That's what I'm doing with my gymnasts. They have a conditioning program and they write all of their activity down in a notebook. Then they take a picture and send it to me every Sunday. I give them feedback and encouragement. My girls, even the ones who never really worked on conditioning voluntary before, have been very good at completing their daily assignement. I told the families that this is not vacation.
I think that the girls are much more motivated to complete their daily conditioning when they have to write it down every day. If they cheat, I will notice that when we are back in the gym. The girls know this.
I love this. I think the gym is just as thrown for a loop as we are-- I don't fault them. Our state is an "epicenter," we are going to be out a long time I think. I just think it would be nice to come up with a plan at some point.
 
Sure gymnastics is optional, but staying physically fit and active at this time is more important than almost everything they do at the moment. The way a gymnast chooses to do that is through gymnastics, I would insist that if they are not going to do the work sent home from the gym, they do need to do at least 30 minutes of physical activity a day.

We can always tie technology use to completing their daily requirements. So if they want to sit on Netflix, phones etc for hours that’s fine but all the essentials like exercise, school work, showers etc done first.

You could even come up with your own awards system. Maybe you can award them points for completing certain tasks, which they can exchange for rewards. You just need to know what your teen loves, every teen has their currency. They may roll their eyes at first at the idea of a points system, but when they see they can get those things they want, it may be a different story.
 
First, don't believe all those "cheerful" instagymmies. They don't show the rolled eyes, under the breath mumbling and huffy behavior on purpose!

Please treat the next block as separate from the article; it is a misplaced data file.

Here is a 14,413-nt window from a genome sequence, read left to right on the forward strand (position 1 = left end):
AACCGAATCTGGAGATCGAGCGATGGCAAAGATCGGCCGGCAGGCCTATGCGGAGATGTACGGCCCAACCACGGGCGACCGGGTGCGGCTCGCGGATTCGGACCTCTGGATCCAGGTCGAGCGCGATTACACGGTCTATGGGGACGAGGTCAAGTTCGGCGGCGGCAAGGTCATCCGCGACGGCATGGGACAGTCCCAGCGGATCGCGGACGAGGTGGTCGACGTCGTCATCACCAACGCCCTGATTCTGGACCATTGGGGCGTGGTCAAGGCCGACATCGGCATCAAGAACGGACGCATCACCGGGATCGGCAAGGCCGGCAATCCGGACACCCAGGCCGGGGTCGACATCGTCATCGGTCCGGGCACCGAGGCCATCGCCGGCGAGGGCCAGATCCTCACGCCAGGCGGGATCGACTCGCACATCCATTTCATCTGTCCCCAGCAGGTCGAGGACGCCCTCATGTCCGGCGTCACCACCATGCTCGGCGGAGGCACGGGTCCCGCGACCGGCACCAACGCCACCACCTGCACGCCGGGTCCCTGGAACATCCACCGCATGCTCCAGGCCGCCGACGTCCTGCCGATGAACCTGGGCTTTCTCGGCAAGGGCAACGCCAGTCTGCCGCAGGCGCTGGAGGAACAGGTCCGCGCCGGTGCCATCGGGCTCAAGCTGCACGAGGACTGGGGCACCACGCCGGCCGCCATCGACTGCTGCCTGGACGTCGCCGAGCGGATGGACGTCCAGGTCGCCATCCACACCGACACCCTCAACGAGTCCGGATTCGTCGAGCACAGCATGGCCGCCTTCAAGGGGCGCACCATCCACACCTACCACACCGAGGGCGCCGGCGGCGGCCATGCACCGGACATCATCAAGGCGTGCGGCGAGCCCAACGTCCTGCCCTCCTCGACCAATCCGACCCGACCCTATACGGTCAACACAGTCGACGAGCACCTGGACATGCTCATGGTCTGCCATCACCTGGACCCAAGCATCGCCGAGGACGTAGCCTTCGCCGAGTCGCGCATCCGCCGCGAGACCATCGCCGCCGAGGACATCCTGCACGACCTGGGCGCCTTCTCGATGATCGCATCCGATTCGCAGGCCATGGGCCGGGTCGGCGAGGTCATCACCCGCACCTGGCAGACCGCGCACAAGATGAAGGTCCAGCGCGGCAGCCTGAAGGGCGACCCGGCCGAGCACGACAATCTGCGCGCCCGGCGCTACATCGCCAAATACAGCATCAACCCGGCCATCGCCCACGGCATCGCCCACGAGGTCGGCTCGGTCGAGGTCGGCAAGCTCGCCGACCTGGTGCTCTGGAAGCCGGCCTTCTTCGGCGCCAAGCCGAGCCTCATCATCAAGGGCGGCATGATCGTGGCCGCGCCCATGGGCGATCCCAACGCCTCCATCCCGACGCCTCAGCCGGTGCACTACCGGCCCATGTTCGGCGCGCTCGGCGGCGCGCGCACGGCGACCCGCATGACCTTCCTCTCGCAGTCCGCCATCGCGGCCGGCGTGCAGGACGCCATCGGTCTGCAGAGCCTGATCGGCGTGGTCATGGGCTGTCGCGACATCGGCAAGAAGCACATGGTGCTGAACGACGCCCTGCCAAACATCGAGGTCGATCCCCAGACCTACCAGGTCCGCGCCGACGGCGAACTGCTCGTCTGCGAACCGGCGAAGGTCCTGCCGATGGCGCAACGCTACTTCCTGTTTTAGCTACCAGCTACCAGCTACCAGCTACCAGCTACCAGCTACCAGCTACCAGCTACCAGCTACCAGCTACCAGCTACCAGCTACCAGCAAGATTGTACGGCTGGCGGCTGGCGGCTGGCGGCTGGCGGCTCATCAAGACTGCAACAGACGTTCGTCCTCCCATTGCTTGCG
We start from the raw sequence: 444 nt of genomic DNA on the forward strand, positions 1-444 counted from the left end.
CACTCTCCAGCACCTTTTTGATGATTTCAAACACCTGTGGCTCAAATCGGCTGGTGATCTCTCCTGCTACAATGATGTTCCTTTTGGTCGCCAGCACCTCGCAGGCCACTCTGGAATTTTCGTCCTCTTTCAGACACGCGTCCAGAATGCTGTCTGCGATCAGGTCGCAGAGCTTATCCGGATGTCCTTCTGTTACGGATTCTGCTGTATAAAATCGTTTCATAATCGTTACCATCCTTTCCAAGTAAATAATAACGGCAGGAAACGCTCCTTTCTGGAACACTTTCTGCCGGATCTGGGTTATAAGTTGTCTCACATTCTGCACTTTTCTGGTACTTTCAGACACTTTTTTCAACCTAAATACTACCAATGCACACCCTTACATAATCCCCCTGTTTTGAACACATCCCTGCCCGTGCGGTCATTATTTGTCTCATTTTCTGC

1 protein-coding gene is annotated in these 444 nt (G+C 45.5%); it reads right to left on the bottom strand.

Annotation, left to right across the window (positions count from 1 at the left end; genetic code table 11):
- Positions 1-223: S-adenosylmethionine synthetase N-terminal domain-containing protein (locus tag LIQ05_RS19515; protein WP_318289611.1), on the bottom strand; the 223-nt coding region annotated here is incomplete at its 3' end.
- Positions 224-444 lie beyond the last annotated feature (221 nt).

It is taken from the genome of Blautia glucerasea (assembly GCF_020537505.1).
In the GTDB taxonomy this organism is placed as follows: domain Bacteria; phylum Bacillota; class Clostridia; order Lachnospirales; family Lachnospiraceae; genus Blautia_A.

Second, I fall in the middle between trying to force my gymmie to do SOMETHING, ANYTHING and giving up and not caring if she loses her splits. Thankfully, our gym started sending out conditioning daily, and she's much more motivated to do anything her coach asks her to do than her mom. (insert eye rolls here).

Hang in there. Do the best you can and let the rest go.
 
How are you keeping your kids motivated to condition? I have a 10 and 13 year old. They love gymnastics, and if I tell them to keep up with their skills, they will do that all day, but conditioning is a big no thanks. We are doing it and powering through--using @coachp 's pretty challenging abs, arms, legs. They are also begrudgingly doing presses and leg lifts, but they aren't nearly as cheerful as all of these youngsters on instagram. Are most of you still in contact with your gyms? I wonder if our team had some sort of zoom interaction or daily challenge if that would make it better?? Are your kids doing this first thing in the morning? Or in the evening? I'm just looking for ideas.

We've been doing the Instagram workouts with Gotham Gymnastics. Yesterday's was lead by Katelyn Ohashi. The videos are later posted to YouTube and their Facebook page. I also do the workouts with her which definitely helps her.
 
My DD16 has been doing a group FaceTime with her group of 5 to complete their normal warmups together. It's about the only thing that will make her try. There was also an Instagram workout with a former elite? maybe? who did some awesome stretching thing for an hour. She and my exchange student did that together and were both sore afterward.